Friday, August 26, 2011


I am always so happy when my tomatoes start getting ripe!  It means that I can get started on the biggest crop my garden provides me with.

Yes.  There are cucumbers again too.  :)

We eat fresh the firstlings .... then we get to canning!  This small batch of tomatoes will only provide me with a few canners full. 

I got 16 quarts out of this sink full. 

In case you have never canned tomatoes before, I have taken pictures of the different steps to help you along.

You do not need to wash the tomatoes, I only rinse them, so the grass, leaves, petals and other pieces that are not attached get rinsed off.  You don't actually even need to do that.

Once your tomatoes are gathered up, you need to BLANCH them.  This is a process where you place the tomatoes in boiling hot water and then remove them to cold water so the skins will come off.

Typically the skins will start to split, and a small amount of pressure will cause them to 'slip' off.  Sometimes you need to use a knife to get it started, or to lift the skin from the flesh of the tomato and peel it.  You should never have to cut the skins off, except at the stem and if there are any blemishes you may have to cut right around the blemish.  If you are cutting more than that, you need to boil them just a little longer.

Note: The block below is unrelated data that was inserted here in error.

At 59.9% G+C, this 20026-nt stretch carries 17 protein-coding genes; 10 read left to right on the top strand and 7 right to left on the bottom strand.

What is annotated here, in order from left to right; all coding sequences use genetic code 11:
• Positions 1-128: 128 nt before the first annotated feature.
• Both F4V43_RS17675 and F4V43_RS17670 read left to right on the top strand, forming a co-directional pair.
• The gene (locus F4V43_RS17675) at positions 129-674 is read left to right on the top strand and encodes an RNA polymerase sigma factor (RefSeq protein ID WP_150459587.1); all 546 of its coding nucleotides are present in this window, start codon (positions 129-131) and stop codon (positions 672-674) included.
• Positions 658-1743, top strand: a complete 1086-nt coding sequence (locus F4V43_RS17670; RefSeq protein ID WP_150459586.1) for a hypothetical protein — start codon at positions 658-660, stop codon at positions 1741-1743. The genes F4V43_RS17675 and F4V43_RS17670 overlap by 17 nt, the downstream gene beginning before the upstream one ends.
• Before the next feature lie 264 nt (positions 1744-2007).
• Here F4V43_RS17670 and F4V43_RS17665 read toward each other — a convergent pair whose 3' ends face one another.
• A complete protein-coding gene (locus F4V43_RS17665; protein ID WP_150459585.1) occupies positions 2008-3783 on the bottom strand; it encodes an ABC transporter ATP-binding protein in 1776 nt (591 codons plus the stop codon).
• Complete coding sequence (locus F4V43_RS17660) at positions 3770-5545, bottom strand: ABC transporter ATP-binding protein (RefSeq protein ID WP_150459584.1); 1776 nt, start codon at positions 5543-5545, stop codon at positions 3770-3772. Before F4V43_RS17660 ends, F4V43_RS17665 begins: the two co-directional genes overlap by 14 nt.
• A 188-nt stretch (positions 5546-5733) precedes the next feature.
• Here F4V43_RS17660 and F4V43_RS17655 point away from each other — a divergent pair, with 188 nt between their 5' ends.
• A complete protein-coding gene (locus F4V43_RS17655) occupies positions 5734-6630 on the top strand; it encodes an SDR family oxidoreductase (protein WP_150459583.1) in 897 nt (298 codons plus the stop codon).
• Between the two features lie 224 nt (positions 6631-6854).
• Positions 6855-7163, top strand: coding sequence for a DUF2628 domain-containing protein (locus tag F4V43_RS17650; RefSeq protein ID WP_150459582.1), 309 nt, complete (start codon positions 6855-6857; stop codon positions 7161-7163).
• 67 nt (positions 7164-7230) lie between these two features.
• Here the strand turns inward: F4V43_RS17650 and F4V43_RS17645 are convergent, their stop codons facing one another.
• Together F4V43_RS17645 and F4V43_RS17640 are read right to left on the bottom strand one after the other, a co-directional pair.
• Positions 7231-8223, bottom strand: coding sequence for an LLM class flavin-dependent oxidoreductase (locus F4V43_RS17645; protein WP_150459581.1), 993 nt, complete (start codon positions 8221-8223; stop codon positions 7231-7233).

Once the tomatoes are blanched and peeled, you simply pack them in the jars following the wonderful instructions in your canning book.  The book I own is the Ball Blue Book of Preserving, but since it looks like that is an old version, I would simply recommend getting any Ball Blue Book at a reasonable price.  It is a wonderful quick reference.  It has just enough detail, not so little you are lost and not so much you are overwhelmed.  Great for beginners!

One last tip for blanching.  The temperature of the water, the time in the hot water and the ripeness of the tomato all play a part in the finished product.

The first tomato is very ripe.  The second tomato is barely ripe.  They were blanched at a lower temperature than the third barely ripe and the fourth very ripe tomato.  Can you see the texture difference?  The two on the left are very firm and the two on the right are almost mushy.  Both are good for canning, but the ones on the left will be prettier.

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